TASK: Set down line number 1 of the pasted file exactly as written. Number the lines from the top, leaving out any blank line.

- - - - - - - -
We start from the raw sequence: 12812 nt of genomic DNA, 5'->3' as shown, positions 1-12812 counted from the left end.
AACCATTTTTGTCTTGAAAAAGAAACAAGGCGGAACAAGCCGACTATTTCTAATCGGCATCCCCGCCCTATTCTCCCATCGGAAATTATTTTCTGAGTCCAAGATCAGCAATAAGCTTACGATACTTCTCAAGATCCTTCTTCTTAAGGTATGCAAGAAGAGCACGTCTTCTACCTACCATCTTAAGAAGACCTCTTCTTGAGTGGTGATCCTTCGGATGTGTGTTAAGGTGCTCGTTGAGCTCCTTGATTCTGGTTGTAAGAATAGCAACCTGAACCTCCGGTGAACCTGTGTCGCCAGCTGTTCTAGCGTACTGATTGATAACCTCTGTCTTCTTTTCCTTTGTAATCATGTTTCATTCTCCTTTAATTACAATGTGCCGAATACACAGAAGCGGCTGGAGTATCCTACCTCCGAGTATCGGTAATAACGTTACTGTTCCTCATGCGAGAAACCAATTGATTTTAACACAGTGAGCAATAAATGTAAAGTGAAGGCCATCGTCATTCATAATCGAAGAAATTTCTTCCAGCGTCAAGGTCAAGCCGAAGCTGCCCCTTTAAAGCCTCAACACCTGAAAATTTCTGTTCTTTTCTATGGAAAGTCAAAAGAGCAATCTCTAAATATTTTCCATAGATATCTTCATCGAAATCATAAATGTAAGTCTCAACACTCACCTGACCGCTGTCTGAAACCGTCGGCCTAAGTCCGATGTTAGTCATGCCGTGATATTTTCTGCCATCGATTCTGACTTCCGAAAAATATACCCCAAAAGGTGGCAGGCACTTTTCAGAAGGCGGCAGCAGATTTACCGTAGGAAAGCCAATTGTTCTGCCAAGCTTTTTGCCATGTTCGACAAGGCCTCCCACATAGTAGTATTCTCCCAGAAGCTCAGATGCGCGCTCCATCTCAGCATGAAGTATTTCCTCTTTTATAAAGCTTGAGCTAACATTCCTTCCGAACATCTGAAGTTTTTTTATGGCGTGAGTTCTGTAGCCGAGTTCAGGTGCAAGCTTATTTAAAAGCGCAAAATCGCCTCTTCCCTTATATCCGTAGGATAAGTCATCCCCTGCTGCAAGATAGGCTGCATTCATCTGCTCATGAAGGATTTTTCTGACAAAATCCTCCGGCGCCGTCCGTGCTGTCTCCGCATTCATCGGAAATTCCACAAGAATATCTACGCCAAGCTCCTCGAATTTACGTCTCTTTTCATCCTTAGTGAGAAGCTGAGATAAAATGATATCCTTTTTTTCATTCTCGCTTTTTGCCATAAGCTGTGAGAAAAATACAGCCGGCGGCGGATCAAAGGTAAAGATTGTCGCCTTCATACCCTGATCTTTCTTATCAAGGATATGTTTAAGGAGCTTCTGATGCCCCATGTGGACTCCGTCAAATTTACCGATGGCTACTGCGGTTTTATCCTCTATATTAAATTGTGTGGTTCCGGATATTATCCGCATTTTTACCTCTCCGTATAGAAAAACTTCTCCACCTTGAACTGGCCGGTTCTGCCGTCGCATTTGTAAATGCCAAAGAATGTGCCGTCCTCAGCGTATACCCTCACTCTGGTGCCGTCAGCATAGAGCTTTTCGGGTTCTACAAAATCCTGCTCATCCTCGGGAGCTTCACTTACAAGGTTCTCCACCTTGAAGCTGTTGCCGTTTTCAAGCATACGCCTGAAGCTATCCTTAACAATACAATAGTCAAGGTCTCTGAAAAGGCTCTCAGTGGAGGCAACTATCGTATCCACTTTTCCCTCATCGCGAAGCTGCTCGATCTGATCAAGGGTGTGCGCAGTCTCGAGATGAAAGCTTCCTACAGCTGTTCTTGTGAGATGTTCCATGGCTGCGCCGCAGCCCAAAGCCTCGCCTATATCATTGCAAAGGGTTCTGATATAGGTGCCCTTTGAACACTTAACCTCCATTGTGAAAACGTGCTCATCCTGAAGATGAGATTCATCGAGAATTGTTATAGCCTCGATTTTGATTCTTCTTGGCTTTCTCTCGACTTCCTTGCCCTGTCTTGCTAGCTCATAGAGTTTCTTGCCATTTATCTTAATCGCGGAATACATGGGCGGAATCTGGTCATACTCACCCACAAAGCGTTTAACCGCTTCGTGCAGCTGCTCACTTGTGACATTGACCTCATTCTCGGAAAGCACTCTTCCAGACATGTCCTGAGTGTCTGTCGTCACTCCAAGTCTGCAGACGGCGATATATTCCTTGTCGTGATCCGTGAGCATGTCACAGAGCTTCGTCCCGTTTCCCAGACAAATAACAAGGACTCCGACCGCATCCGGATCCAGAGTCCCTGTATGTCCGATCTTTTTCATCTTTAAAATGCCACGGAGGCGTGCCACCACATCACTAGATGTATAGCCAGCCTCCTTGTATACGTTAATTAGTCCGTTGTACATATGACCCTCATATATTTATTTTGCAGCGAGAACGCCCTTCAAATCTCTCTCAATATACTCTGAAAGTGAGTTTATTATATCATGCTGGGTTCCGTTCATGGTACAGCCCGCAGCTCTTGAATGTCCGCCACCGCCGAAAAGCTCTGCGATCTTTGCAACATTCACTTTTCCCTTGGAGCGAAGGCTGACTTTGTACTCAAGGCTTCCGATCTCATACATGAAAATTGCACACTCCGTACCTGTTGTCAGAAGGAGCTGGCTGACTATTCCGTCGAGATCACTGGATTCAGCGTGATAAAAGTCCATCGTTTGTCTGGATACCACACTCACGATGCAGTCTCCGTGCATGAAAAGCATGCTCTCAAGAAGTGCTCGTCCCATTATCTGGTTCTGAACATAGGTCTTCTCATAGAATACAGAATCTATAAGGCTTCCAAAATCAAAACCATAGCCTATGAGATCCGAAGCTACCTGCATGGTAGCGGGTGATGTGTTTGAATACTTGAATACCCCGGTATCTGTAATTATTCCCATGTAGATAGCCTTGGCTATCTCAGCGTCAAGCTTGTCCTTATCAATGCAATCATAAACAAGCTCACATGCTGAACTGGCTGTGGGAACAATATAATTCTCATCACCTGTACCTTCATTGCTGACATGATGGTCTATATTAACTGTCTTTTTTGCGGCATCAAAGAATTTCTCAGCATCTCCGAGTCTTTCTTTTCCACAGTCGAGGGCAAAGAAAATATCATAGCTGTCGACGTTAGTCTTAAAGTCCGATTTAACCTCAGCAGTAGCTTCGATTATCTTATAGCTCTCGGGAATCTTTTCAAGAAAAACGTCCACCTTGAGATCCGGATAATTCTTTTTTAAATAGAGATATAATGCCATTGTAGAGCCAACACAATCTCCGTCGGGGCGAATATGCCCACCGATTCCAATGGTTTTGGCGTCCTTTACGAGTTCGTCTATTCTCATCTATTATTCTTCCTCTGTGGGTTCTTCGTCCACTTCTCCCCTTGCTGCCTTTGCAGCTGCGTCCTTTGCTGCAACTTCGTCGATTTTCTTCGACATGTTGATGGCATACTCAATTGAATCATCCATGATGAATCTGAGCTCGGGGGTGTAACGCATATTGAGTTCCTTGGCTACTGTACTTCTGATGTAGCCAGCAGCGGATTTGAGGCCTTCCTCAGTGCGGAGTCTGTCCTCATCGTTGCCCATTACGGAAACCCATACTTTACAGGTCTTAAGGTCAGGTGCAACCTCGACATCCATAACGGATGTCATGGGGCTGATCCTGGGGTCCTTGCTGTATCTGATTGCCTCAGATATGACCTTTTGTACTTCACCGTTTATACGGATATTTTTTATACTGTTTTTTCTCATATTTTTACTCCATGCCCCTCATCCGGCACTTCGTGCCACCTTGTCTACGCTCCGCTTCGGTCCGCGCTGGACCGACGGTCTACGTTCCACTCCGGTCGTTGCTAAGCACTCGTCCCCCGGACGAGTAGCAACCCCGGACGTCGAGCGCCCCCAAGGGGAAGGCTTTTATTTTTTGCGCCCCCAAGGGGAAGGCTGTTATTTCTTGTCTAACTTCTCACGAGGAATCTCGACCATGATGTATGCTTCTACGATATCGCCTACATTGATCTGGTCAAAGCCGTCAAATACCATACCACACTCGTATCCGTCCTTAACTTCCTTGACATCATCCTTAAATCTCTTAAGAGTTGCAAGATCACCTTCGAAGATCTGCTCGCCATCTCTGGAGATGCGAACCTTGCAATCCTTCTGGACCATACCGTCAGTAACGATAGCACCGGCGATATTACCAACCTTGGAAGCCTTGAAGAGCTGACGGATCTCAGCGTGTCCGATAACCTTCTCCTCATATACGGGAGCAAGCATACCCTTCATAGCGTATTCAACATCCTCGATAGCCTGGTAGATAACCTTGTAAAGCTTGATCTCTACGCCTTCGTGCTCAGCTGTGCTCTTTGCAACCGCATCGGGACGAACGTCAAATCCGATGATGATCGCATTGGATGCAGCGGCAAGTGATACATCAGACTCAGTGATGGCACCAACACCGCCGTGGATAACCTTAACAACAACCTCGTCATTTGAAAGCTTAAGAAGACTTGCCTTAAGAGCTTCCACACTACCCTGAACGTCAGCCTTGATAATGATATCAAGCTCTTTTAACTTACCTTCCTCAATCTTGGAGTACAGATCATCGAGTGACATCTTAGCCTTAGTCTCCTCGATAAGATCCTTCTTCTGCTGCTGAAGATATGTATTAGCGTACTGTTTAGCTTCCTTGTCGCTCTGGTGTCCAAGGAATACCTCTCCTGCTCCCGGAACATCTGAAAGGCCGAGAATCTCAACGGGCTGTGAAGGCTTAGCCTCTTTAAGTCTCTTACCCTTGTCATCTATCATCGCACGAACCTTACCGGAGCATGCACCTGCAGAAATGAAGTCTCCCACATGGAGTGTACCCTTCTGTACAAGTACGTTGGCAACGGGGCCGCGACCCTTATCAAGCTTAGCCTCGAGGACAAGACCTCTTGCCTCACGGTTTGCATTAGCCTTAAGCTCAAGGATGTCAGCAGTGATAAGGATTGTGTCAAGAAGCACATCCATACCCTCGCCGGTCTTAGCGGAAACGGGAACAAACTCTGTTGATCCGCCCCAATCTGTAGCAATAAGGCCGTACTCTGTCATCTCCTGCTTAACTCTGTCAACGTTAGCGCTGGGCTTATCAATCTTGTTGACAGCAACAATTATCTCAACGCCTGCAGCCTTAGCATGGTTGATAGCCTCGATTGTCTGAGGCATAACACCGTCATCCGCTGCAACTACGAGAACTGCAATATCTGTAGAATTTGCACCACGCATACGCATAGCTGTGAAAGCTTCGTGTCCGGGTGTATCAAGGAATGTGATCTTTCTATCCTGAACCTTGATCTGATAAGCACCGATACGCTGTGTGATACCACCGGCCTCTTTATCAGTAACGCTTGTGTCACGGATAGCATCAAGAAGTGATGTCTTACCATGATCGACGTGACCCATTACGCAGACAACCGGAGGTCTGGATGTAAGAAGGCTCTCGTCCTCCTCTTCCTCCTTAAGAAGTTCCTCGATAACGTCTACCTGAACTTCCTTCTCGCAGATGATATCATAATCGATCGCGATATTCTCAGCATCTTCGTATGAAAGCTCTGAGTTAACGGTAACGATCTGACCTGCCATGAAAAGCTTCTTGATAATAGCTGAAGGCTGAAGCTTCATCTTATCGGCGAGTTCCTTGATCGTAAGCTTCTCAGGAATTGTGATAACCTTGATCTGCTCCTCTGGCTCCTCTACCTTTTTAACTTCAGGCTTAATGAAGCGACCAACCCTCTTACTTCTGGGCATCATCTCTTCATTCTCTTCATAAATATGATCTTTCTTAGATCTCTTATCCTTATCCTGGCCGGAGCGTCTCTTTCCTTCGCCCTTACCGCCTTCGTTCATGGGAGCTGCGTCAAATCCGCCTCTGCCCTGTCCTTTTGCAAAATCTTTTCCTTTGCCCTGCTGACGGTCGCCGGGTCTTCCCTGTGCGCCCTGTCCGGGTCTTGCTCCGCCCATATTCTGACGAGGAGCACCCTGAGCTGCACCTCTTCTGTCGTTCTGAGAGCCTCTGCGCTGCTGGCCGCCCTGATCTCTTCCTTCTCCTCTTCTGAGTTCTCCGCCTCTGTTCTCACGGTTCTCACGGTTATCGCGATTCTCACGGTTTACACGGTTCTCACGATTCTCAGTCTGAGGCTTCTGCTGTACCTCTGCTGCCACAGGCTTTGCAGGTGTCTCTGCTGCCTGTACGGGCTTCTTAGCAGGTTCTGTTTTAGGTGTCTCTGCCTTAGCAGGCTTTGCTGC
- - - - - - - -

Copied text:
We start from the raw sequence: 12812 nt of genomic DNA, 5'->3' as shown, positions 1-12812 counted from the left end.